Criminal Appellate Decisions – Court of Appeals of Mississippi – 1/10/2023


01/10/2023 – Hand Down List and Published Opinions

Ryan Scott Perrigin a/k/a Ryan Perrigin v. State of Mississippi – (10-0) – Sexual Battery / Confrontation Clause – Perrigin was convicted of two counts of sexual batter of his daughter’s friend.  The abuse was discovered when his son told a counselor at school that he witnessed Perrigin abuse the friend.  On appeal, Perrigin challenges the weight and sufficiency of the evidence and violation of the confrontation clause.  Perrigin claims that the confrontation clause was violated by the minor victim’s prior statements being introduced into evidence.  The court of appeals disagreed, because Perrigin had the opportunity to cross-examine the victim at trial.  The court of appeals affirmed the conviction.  

Kindar Andre Green a/k/a Kindar Green v. State of Mississippi – (10-0) – Aggravated Domestic Violence – Lesser Included Offense Instruction – Green proceeded to trial on the charge of aggravated domestic violence as a violent habitual offender.  At trial, the court refused his proffered jury instruction for the lesser included offense of simple domestic violence after finding there to be no evidentiary basis to support it.  Green assault his wife by striking her with his fists, kicking her with steel toe boots, and telling her that he was going to kill her.  When the police arrived, he was in the process of dragging her by her legs through the front yard.  Her injuries included a fractured jaw and a detached retina.  Because the evidence could only support the principal charge of aggravated assault, the court refused the lesser included instruction.  The court of appeals found no error and affirmed the conviction.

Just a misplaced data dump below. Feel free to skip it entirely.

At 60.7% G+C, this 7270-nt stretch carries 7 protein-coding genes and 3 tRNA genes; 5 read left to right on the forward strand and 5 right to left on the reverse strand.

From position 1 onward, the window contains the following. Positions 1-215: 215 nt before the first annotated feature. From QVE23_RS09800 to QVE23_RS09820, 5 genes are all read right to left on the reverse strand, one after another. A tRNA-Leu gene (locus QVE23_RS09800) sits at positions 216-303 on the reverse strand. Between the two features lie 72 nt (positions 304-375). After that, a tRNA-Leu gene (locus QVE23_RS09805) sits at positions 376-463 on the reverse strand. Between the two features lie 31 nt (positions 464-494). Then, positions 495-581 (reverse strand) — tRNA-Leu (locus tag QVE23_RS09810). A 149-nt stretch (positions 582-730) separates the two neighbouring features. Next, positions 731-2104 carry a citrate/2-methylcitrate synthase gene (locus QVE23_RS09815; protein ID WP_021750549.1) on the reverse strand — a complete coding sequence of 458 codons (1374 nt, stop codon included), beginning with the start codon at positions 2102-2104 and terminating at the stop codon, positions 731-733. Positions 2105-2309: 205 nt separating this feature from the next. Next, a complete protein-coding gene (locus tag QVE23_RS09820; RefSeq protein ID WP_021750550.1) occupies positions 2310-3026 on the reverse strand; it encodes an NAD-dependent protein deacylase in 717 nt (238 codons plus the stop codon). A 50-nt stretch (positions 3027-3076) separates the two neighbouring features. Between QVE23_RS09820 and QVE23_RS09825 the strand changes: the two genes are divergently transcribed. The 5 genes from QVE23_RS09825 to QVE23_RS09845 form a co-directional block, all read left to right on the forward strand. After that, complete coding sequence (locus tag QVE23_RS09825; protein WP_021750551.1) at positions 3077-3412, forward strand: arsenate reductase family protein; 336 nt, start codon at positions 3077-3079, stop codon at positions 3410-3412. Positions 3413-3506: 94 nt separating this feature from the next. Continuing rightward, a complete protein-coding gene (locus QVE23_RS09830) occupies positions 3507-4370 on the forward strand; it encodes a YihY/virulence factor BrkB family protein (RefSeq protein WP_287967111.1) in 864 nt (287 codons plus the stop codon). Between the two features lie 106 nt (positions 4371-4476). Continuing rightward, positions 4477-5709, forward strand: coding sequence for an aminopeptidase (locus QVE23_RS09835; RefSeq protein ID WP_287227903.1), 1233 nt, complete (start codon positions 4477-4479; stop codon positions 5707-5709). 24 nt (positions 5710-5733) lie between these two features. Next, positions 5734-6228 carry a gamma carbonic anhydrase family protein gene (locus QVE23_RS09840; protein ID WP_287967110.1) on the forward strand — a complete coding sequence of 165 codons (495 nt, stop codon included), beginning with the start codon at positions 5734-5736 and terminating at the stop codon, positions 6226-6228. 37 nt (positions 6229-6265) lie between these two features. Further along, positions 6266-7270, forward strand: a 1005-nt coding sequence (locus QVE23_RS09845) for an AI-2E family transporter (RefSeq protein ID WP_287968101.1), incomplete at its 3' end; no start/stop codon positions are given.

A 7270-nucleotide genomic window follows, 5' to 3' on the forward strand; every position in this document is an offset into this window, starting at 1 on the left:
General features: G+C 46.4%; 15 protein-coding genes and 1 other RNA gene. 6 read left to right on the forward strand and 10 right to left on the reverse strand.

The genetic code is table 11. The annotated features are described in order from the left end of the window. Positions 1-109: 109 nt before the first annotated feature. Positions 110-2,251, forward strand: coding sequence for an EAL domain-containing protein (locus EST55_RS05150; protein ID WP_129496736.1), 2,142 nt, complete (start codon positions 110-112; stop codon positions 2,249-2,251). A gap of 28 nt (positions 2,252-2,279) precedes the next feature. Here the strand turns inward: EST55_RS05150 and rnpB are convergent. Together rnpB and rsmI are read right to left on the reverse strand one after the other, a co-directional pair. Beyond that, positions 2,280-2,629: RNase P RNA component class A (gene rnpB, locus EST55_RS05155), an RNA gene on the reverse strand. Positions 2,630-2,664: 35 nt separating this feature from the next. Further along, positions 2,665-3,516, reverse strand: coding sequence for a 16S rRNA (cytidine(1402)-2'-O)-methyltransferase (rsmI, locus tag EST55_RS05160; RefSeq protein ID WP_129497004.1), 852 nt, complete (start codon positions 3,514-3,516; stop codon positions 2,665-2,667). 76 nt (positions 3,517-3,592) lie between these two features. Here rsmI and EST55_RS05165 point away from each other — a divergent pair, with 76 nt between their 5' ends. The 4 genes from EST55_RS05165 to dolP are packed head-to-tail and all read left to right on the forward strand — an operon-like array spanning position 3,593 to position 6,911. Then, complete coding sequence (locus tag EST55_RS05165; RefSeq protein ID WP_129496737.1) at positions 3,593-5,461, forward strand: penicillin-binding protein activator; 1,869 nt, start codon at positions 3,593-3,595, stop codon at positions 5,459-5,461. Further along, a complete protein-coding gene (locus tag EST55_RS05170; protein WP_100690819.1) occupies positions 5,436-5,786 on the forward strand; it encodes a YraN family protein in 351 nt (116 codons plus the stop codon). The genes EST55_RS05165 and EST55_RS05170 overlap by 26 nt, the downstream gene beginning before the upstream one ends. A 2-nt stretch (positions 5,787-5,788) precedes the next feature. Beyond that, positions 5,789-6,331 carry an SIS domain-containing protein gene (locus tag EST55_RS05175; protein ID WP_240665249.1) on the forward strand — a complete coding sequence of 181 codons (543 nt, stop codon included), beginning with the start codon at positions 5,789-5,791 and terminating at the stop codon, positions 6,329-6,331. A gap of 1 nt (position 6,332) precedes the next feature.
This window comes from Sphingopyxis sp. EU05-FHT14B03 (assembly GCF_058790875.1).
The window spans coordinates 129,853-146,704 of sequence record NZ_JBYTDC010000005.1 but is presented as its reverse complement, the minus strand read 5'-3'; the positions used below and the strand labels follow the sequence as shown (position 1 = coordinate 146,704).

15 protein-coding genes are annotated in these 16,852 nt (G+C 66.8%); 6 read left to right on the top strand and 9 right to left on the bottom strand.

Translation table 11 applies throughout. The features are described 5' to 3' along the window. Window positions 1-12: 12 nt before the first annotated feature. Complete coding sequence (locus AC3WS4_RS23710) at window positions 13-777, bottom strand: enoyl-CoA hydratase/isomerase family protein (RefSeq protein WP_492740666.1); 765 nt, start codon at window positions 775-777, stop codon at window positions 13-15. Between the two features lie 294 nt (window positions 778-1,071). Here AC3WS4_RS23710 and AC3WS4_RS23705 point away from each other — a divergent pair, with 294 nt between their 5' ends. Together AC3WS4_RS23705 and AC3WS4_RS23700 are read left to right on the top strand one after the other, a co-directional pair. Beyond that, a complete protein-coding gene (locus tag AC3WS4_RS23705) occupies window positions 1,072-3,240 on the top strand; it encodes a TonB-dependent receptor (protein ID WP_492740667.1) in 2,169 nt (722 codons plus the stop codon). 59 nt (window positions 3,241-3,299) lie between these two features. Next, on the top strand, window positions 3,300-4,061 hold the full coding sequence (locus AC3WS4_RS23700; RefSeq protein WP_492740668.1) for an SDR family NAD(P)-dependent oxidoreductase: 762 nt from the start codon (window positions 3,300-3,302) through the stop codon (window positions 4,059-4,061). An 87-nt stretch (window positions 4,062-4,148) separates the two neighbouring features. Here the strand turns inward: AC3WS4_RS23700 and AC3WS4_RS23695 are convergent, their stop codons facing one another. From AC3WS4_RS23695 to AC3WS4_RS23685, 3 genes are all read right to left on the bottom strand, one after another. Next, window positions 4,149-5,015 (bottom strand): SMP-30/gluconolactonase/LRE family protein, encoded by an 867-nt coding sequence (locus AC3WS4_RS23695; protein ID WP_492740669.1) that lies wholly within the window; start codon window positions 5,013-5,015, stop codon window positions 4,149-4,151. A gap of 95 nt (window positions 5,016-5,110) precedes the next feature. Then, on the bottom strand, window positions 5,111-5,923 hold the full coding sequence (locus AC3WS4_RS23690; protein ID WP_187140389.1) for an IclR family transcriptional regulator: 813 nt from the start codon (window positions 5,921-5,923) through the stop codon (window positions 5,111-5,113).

Douglas Allen Taylor v. State of Mississippi – Sex Offender Registration Reversed and Remanded – As a registered sex offender, Taylor was found guilty of violating state law by living within 3,000 feet of a playground at a church down the street from his home.  The core proof at trial was a Google Earth map that calculated the distance from Taylor’s house to the edge of the church property.  At trial, the police officer who measured the distance from Taylor’s house to the edge of the church property testified that he used the Google Earth measuring application to calculate the distance shown, but the State offered no testimony to authenticate the measurement.  The Court of appeals held that absent some evidence of Google Earth’s reliability and accuracy through either a Google Earth programmer or a witness who frequently works with and relies on the program, the map with the measurement calculation should not have been admitted into evidence.  Because this was the only proof to support Taylor’s conviction, the case was reversed and remanded for a new trial.

Anton Colburn a/k/a Anton Marcell Colburn v. State of Mississippi – (6-4) – Evidence of Prior Conviction - Colburn was tried and convicted for sale of methamphetamine within 1,500 feet of a church.  The trial court admitted into evidence Colburn’s prior 2006 conviction for possession of cocaine with intent to sell over his objection.  Colburn argued that the prior conviction was improperly admitted under MRE 404(b) and 403, and unfairly prejudiced him at trial.  At trial, the State argued that it sought to introduce the prior conviction from 2006 for possession of cocaine with intent to distribute in order to prove Colburn intentionally sold controlled substances to a confidential informant in the present case.    Colburn argues his prior conviction was probative of his intent only through the prohibited propensity inference of Rule 404(b) that because he sold drugs in the past, he is more likely to do it again.  He additionally argued that the prior conviction was unrelated and unconnected to the instant charge and too remote in time.   The court of appeals disagreed with Colburn.  It held that (1) the admission of prior drug convictions is proper to show the defendant’s intent to sell or distribute drugs and (2) that 13 years between the charges was not too remote in time from the current charge to prevent its admission. 

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